Digital markets demand a discrete set of rules, regulations, and legislation to enable greater competition and prevent systematic harm to consumers and other businesses. That’s the belief of the British government, and it is certainly backing that view with action.
In the wake of the Furman and Penrose reviews, and the setting up of a dedicated Digital Markets Unit (DMU) within the Competition and Markets Authority (CMA) 18 months ago, the new Digital Markets, Competition and Consumer Act is finally incoming, with a Bill due in the third Parliamentary session next year.
The Unit will actively promote competition, while the Act – in whatever form it eventually takes – aims to promote greater fairness in a world dominated by the so-called ‘Gamma’ Big Tech players: Google (Alphabet), Amazon, Microsoft, Meta (Facebook, Instagram, WhatsApp, et al), and Apple: brands that have a combined market capitalization that is twice the value of UK GDP.
Those companies will be designated as having strategic market status (SMS, a typically unhelpful UK abbreviation) and will be expected to “manage the effects of their market power”, while being subject to “pro-competition interventions”, such as being forced to allow greater interoperability and data sharing.
Westminster believes that a more level playing field will ensure that growing start-ups have greater access to infrastructure, an innovation culture, leadership development, finance, talent, and – crucially – customers, though it is far from clear how these follow on from reining in Gamma. Particularly in the context of Brexit, which has made a traditional growth route for UK start-ups, Europe, more complex, expensive, and bureaucratic to sell into.
Europe poses another challenge, as its own attempts to regulate Gamma with a digital markets Act are more advanced than the UK’s. So, it stands to reason that the bigger market of 27 EU nations will create a more significant center of gravity in terms of the impact and reach of new rules.
Nonetheless, the DMU and the forthcoming Act are ambitious moves for the UK, when some of those Big Tech incumbents own the hardware as well as the platform and the apps: market muscle that says, “develop for our platform and reach millions of users, but don’t build a rival.”
But with 129 homegrown tech unicorns, a digital sector that’s growing 70 percent faster than the rest of the economy – particularly in fintech, AI, and quantum – and which already hosts 1.8 million jobs, are the Act and Unit really necessary for the UK?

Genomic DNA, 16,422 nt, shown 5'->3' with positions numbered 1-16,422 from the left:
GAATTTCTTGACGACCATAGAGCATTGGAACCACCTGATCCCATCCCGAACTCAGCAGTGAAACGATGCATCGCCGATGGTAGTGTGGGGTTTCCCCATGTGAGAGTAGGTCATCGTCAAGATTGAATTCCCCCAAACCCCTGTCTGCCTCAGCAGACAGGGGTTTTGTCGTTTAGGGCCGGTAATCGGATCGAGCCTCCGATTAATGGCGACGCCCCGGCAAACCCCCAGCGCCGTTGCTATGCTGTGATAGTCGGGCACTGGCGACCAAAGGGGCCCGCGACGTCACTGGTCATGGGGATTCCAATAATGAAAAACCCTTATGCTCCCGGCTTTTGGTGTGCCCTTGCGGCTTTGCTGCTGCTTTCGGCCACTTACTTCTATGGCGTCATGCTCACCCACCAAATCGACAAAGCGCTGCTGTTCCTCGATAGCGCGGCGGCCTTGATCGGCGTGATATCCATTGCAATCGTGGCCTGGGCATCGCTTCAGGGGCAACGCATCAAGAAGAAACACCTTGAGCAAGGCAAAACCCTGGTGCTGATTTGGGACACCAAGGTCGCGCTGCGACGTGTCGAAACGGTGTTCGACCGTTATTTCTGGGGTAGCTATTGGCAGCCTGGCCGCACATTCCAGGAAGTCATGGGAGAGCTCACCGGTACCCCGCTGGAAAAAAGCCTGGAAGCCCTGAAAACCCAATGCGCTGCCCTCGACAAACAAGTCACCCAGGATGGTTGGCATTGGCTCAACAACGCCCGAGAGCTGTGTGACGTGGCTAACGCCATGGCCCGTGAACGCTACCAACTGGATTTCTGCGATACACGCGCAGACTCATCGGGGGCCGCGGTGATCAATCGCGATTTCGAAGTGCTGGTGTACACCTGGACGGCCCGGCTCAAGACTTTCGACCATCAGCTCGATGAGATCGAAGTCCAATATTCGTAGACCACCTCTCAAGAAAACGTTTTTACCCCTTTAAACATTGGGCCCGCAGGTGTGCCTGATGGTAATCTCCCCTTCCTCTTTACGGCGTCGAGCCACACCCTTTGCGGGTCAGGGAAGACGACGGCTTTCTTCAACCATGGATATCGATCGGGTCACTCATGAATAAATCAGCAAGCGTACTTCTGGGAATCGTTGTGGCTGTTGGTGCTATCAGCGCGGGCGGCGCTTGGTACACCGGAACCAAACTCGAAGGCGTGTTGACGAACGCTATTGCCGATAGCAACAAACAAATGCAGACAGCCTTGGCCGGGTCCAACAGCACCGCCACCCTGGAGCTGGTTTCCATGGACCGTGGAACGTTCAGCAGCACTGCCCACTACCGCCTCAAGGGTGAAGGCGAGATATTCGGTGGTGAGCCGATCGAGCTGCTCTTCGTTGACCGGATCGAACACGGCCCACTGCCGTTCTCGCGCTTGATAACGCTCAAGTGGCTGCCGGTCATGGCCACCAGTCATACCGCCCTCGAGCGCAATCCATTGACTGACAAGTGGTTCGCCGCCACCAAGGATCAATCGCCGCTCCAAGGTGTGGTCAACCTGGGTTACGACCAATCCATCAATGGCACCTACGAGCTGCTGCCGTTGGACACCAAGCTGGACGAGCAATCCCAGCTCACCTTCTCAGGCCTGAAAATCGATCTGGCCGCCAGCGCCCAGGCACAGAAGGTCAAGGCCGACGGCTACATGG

And what can such a limited focus on Gamma really hope to achieve, in the absence of any local challenger to their crowns?
Euan MacMillan is a Director at the DMU. He says:
Digital markets are different in three key ways. First, they have an acute tendency towards concentration [of power/customers], where one or two companies come to dominate. Second, the technologies employed in digital markets create new possibilities for consumer harms. And third, the scale, scope, and speed of these markets is of a different order of magnitude to any other markets and the economy.
Together, these characteristics create pronounced risks. And these are risks that weren’t envisaged when the CMA’s existing toolkit was originally created. So, we need new legislation to enable us to take swifter or more tailored action to manage the risk.
To turn Mark Zuckerberg famous adage in its head, we now need to be able to move fast and fix things.
Fair enough; few would disagree with that assessment. But ‘fast’ is a relative term after more than 25 years of ecommerce and a network effect that not only broadens and deepens platforms, but also leads to a greater concentration of customer data in Gamma’s hands.
In turn, this becomes a barrier to entry for wannabe disruptors – though the recent case of Elon Musk’s Twitter has proved that rival providers can benefit from customers using one platform to announce that they are leaving for another (Mastodon et al). Or at least, they could until this week, when Musk designated Mastodon links as ‘unsafe’.
MacMillan acknowledges the size of the challenge and says:
What we then see is that the markets quickly tip to a ‘winner takes most’ outcome. Yesterday’s disruptors become today’s dominant incumbents with little likelihood of challengers replacing them tomorrow.
But again, this overstates the case: rivals can steal the thunder of established giants, as TikTok has proved in the user-generated video market. But these challengers are flowers that bloom in a small number of walled gardens, rather than being new walled gardens themselves – unless Musk succeeds in launching a rival to Apple and Google; unlikely as his personal brand crashes and burns. (No Tesla jokes, please.)
Nevertheless, MacMillan is right when he says:
We must be cognizant of the risks that come with significant and entrenched market power, particularly in markets that have become essential for our way of life and commerce. For people, it creates the risks of higher prices, less choice, and giving up more data than they would like.